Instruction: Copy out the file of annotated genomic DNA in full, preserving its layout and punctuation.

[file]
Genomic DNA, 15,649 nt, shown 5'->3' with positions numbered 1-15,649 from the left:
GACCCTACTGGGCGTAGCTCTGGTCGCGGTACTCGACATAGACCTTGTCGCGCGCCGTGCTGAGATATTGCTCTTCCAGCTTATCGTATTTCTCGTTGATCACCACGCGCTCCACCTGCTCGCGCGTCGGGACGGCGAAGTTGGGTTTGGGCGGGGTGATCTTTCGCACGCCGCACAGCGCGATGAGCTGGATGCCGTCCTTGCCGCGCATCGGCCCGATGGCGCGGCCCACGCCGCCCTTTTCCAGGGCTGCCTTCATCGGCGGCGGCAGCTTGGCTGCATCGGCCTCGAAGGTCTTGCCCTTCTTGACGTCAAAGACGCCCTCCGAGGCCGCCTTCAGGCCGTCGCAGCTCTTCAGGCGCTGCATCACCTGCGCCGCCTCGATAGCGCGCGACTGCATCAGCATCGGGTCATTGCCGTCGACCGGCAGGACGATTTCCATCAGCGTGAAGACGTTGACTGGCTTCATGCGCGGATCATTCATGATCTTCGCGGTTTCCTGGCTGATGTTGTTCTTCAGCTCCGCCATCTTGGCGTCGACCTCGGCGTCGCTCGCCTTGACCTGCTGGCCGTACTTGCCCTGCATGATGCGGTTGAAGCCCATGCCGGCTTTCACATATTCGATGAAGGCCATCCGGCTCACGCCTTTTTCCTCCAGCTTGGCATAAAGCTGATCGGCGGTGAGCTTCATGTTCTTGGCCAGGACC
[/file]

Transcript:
Genomic DNA, 15,649 nt, shown 5'->3' with positions numbered 1-15,649 from the left:
GACCCTACTGGGCGTAGCTCTGGTCGCGGTACTCGACATAGACCTTGTCGCGCGCCGTGCTGAGATATTGCTCTTCCAGCTTATCGTATTTCTCGTTGATCACCACGCGCTCCACCTGCTCGCGCGTCGGGACGGCGAAGTTGGGTTTGGGCGGGGTGATCTTTCGCACGCCGCACAGCGCGATGAGCTGGATGCCGTCCTTGCCGCGCATCGGCCCGATGGCGCGGCCCACGCCGCCCTTTTCCAGGGCTGCCTTCATCGGCGGCGGCAGCTTGGCTGCATCGGCCTCGAAGGTCTTGCCCTTCTTGACGTCAAAGACGCCCTCCGAGGCCGCCTTCAGGCCGTCGCAGCTCTTCAGGCGCTGCATCACCTGCGCCGCCTCGATAGCGCGCGACTGCATCAGCATCGGGTCATTGCCGTCGACCGGCAGGACGATTTCCATCAGCGTGAAGACGTTGACTGGCTTCATGCGCGGATCATTCATGATCTTCGCGGTTTCCTGGCTGATGTTGTTCTTCAGCTCCGCCATCTTGGCGTCGACCTCGGCGTCGCTCGCCTTGACCTGCTGGCCGTACTTGCCCTGCATGATGCGGTTGAAGCCCATGCCGGCTTTCACATATTCGATGAAGGCCATCCGGCTCACGCCTTTTTCCTCCAGCTTGGCATAAAGCTGATCGGCGGTGAGCTTCATGTTCTTGGCCAGGACC